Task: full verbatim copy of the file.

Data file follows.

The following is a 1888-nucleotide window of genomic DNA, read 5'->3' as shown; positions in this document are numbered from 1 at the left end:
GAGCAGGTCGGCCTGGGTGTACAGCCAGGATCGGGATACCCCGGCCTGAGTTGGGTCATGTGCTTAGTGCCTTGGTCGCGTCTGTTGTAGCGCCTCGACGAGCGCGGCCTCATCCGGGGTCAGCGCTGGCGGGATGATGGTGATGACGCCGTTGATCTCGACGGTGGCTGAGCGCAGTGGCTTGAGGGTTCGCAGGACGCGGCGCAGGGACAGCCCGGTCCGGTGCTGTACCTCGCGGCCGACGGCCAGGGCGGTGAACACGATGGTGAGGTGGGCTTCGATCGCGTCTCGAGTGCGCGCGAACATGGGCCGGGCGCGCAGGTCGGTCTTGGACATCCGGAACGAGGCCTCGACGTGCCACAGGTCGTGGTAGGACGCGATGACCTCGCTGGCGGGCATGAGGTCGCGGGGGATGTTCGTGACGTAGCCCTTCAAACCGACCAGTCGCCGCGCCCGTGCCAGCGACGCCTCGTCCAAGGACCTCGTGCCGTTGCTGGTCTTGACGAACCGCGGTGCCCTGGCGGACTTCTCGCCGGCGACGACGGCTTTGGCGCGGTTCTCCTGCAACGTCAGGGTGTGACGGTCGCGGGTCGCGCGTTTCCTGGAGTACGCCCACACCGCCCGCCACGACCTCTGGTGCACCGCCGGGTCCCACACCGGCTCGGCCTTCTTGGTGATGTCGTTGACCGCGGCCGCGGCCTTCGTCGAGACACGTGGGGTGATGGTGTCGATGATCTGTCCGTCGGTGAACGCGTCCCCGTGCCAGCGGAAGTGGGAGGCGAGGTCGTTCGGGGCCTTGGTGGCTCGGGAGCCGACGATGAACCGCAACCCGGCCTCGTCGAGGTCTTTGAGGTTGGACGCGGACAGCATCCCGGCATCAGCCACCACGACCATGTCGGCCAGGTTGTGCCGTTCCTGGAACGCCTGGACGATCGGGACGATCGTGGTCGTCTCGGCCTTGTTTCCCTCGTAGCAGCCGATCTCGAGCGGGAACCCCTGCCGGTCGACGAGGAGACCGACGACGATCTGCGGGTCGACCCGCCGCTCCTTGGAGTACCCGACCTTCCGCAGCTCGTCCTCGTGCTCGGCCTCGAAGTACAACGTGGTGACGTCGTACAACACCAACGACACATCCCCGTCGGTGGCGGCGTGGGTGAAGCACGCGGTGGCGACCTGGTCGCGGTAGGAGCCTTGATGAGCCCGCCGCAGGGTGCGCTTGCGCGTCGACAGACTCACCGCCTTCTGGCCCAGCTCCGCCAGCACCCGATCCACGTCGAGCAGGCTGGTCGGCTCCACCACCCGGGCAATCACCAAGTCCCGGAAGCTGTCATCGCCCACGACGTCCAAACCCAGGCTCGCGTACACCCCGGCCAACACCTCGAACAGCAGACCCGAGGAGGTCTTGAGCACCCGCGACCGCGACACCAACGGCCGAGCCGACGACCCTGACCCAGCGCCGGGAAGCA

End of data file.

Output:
The following is a 1888-nucleotide window of genomic DNA, read 5'->3' as shown; positions in this document are numbered from 1 at the left end:
GAGCAGGTCGGCCTGGGTGTACAGCCAGGATCGGGATACCCCGGCCTGAGTTGGGTCATGTGCTTAGTGCCTTGGTCGCGTCTGTTGTAGCGCCTCGACGAGCGCGGCCTCATCCGGGGTCAGCGCTGGCGGGATGATGGTGATGACGCCGTTGATCTCGACGGTGGCTGAGCGCAGTGGCTTGAGGGTTCGCAGGACGCGGCGCAGGGACAGCCCGGTCCGGTGCTGTACCTCGCGGCCGACGGCCAGGGCGGTGAACACGATGGTGAGGTGGGCTTCGATCGCGTCTCGAGTGCGCGCGAACATGGGCCGGGCGCGCAGGTCGGTCTTGGACATCCGGAACGAGGCCTCGACGTGCCACAGGTCGTGGTAGGACGCGATGACCTCGCTGGCGGGCATGAGGTCGCGGGGGATGTTCGTGACGTAGCCCTTCAAACCGACCAGTCGCCGCGCCCGTGCCAGCGACGCCTCGTCCAAGGACCTCGTGCCGTTGCTGGTCTTGACGAACCGCGGTGCCCTGGCGGACTTCTCGCCGGCGACGACGGCTTTGGCGCGGTTCTCCTGCAACGTCAGGGTGTGACGGTCGCGGGTCGCGCGTTTCCTGGAGTACGCCCACACCGCCCGCCACGACCTCTGGTGCACCGCCGGGTCCCACACCGGCTCGGCCTTCTTGGTGATGTCGTTGACCGCGGCCGCGGCCTTCGTCGAGACACGTGGGGTGATGGTGTCGATGATCTGTCCGTCGGTGAACGCGTCCCCGTGCCAGCGGAAGTGGGAGGCGAGGTCGTTCGGGGCCTTGGTGGCTCGGGAGCCGACGATGAACCGCAACCCGGCCTCGTCGAGGTCTTTGAGGTTGGACGCGGACAGCATCCCGGCATCAGCCACCACGACCATGTCGGCCAGGTTGTGCCGTTCCTGGAACGCCTGGACGATCGGGACGATCGTGGTCGTCTCGGCCTTGTTTCCCTCGTAGCAGCCGATCTCGAGCGGGAACCCCTGCCGGTCGACGAGGAGACCGACGACGATCTGCGGGTCGACCCGCCGCTCCTTGGAGTACCCGACCTTCCGCAGCTCGTCCTCGTGCTCGGCCTCGAAGTACAACGTGGTGACGTCGTACAACACCAACGACACATCCCCGTCGGTGGCGGCGTGGGTGAAGCACGCGGTGGCGACCTGGTCGCGGTAGGAGCCTTGATGAGCCCGCCGCAGGGTGCGCTTGCGCGTCGACAGACTCACCGCCTTCTGGCCCAGCTCCGCCAGCACCCGATCCACGTCGAGCAGGCTGGTCGGCTCCACCACCCGGGCAATCACCAAGTCCCGGAAGCTGTCATCGCCCACGACGTCCAAACCCAGGCTCGCGTACACCCCGGCCAACACCTCGAACAGCAGACCCGAGGAGGTCTTGAGCACCCGCGACCGCGACACCAACGGCCGAGCCGACGACCCTGACCCAGCGCCGGGAAGCA